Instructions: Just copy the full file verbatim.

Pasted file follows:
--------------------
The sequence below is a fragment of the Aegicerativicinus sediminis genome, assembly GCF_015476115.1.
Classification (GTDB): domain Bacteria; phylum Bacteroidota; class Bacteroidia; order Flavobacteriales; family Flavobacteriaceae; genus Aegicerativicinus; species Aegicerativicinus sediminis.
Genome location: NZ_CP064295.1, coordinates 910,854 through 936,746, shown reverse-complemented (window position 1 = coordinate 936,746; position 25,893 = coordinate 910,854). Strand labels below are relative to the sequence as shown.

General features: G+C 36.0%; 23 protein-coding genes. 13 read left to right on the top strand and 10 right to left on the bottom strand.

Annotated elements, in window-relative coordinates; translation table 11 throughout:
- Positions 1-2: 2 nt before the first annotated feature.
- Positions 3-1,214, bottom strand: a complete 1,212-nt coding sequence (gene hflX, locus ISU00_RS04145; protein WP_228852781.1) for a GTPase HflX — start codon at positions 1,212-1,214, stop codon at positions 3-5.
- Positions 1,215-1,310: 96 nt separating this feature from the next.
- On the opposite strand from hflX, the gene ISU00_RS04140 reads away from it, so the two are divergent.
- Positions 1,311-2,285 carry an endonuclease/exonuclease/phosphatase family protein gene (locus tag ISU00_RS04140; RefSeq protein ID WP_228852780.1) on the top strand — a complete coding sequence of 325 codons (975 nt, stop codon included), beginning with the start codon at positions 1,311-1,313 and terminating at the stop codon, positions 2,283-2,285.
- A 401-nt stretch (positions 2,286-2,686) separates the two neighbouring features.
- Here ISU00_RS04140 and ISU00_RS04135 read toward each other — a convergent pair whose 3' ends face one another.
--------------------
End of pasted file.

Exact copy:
The sequence below is a fragment of the Aegicerativicinus sediminis genome, assembly GCF_015476115.1.
Classification (GTDB): domain Bacteria; phylum Bacteroidota; class Bacteroidia; order Flavobacteriales; family Flavobacteriaceae; genus Aegicerativicinus; species Aegicerativicinus sediminis.
Genome location: NZ_CP064295.1, coordinates 910,854 through 936,746, shown reverse-complemented (window position 1 = coordinate 936,746; position 25,893 = coordinate 910,854). Strand labels below are relative to the sequence as shown.

General features: G+C 36.0%; 23 protein-coding genes. 13 read left to right on the top strand and 10 right to left on the bottom strand.

Annotated elements, in window-relative coordinates; translation table 11 throughout:
- Positions 1-2: 2 nt before the first annotated feature.
- Positions 3-1,214, bottom strand: a complete 1,212-nt coding sequence (gene hflX, locus ISU00_RS04145; protein WP_228852781.1) for a GTPase HflX — start codon at positions 1,212-1,214, stop codon at positions 3-5.
- Positions 1,215-1,310: 96 nt separating this feature from the next.
- On the opposite strand from hflX, the gene ISU00_RS04140 reads away from it, so the two are divergent.
- Positions 1,311-2,285 carry an endonuclease/exonuclease/phosphatase family protein gene (locus tag ISU00_RS04140; RefSeq protein ID WP_228852780.1) on the top strand — a complete coding sequence of 325 codons (975 nt, stop codon included), beginning with the start codon at positions 1,311-1,313 and terminating at the stop codon, positions 2,283-2,285.
- A 401-nt stretch (positions 2,286-2,686) separates the two neighbouring features.
- Here ISU00_RS04140 and ISU00_RS04135 read toward each other — a convergent pair whose 3' ends face one another.